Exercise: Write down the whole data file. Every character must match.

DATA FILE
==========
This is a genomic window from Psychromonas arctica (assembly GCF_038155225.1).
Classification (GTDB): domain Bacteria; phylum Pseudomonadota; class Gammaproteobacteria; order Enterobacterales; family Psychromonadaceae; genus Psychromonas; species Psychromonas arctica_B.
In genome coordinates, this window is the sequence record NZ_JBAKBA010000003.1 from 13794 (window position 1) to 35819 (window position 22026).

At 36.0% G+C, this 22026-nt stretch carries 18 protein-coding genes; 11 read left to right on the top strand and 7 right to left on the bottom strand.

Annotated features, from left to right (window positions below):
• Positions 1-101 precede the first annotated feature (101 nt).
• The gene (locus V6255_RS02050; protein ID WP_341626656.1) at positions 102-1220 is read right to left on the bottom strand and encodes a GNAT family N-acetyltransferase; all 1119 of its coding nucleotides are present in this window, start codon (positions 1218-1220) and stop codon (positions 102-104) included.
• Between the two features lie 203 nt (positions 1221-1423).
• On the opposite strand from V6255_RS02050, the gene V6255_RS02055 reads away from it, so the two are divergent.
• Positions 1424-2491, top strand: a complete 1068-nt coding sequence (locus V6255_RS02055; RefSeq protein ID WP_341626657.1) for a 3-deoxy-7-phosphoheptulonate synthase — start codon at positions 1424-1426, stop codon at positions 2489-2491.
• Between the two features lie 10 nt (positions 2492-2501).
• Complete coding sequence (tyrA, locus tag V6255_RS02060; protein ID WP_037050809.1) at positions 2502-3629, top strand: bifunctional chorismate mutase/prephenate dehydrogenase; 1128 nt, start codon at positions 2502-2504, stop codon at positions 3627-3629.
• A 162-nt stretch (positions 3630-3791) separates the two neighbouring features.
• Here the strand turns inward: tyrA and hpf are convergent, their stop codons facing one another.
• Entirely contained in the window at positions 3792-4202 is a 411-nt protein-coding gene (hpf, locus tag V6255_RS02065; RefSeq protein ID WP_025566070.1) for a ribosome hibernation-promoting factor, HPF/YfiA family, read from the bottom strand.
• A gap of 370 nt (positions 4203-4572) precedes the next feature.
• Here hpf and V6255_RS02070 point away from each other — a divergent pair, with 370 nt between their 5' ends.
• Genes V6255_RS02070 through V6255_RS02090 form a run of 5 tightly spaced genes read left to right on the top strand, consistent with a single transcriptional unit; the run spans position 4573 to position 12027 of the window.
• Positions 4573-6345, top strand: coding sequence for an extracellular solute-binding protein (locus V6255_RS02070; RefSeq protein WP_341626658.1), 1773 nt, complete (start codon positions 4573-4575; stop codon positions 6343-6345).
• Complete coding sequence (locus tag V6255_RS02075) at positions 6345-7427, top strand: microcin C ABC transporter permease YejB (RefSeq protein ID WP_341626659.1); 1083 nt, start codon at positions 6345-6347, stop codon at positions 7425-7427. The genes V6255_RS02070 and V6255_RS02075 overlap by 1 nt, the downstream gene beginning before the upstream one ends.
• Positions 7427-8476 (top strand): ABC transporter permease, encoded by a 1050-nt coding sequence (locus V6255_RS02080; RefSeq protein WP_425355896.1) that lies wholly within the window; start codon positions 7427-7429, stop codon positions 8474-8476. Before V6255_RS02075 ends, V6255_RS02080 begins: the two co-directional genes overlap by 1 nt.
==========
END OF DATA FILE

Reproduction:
This is a genomic window from Psychromonas arctica (assembly GCF_038155225.1).
Classification (GTDB): domain Bacteria; phylum Pseudomonadota; class Gammaproteobacteria; order Enterobacterales; family Psychromonadaceae; genus Psychromonas; species Psychromonas arctica_B.
In genome coordinates, this window is the sequence record NZ_JBAKBA010000003.1 from 13794 (window position 1) to 35819 (window position 22026).

At 36.0% G+C, this 22026-nt stretch carries 18 protein-coding genes; 11 read left to right on the top strand and 7 right to left on the bottom strand.

Annotated features, from left to right (window positions below):
• Positions 1-101 precede the first annotated feature (101 nt).
• The gene (locus V6255_RS02050; protein ID WP_341626656.1) at positions 102-1220 is read right to left on the bottom strand and encodes a GNAT family N-acetyltransferase; all 1119 of its coding nucleotides are present in this window, start codon (positions 1218-1220) and stop codon (positions 102-104) included.
• Between the two features lie 203 nt (positions 1221-1423).
• On the opposite strand from V6255_RS02050, the gene V6255_RS02055 reads away from it, so the two are divergent.
• Positions 1424-2491, top strand: a complete 1068-nt coding sequence (locus V6255_RS02055; RefSeq protein ID WP_341626657.1) for a 3-deoxy-7-phosphoheptulonate synthase — start codon at positions 1424-1426, stop codon at positions 2489-2491.
• Between the two features lie 10 nt (positions 2492-2501).
• Complete coding sequence (tyrA, locus tag V6255_RS02060; protein ID WP_037050809.1) at positions 2502-3629, top strand: bifunctional chorismate mutase/prephenate dehydrogenase; 1128 nt, start codon at positions 2502-2504, stop codon at positions 3627-3629.
• A 162-nt stretch (positions 3630-3791) separates the two neighbouring features.
• Here the strand turns inward: tyrA and hpf are convergent, their stop codons facing one another.
• Entirely contained in the window at positions 3792-4202 is a 411-nt protein-coding gene (hpf, locus tag V6255_RS02065; RefSeq protein ID WP_025566070.1) for a ribosome hibernation-promoting factor, HPF/YfiA family, read from the bottom strand.
• A gap of 370 nt (positions 4203-4572) precedes the next feature.
• Here hpf and V6255_RS02070 point away from each other — a divergent pair, with 370 nt between their 5' ends.
• Genes V6255_RS02070 through V6255_RS02090 form a run of 5 tightly spaced genes read left to right on the top strand, consistent with a single transcriptional unit; the run spans position 4573 to position 12027 of the window.
• Positions 4573-6345, top strand: coding sequence for an extracellular solute-binding protein (locus V6255_RS02070; RefSeq protein WP_341626658.1), 1773 nt, complete (start codon positions 4573-4575; stop codon positions 6343-6345).
• Complete coding sequence (locus tag V6255_RS02075) at positions 6345-7427, top strand: microcin C ABC transporter permease YejB (RefSeq protein ID WP_341626659.1); 1083 nt, start codon at positions 6345-6347, stop codon at positions 7425-7427. The genes V6255_RS02070 and V6255_RS02075 overlap by 1 nt, the downstream gene beginning before the upstream one ends.
• Positions 7427-8476 (top strand): ABC transporter permease, encoded by a 1050-nt coding sequence (locus V6255_RS02080; RefSeq protein WP_425355896.1) that lies wholly within the window; start codon positions 7427-7429, stop codon positions 8474-8476. Before V6255_RS02075 ends, V6255_RS02080 begins: the two co-directional genes overlap by 1 nt.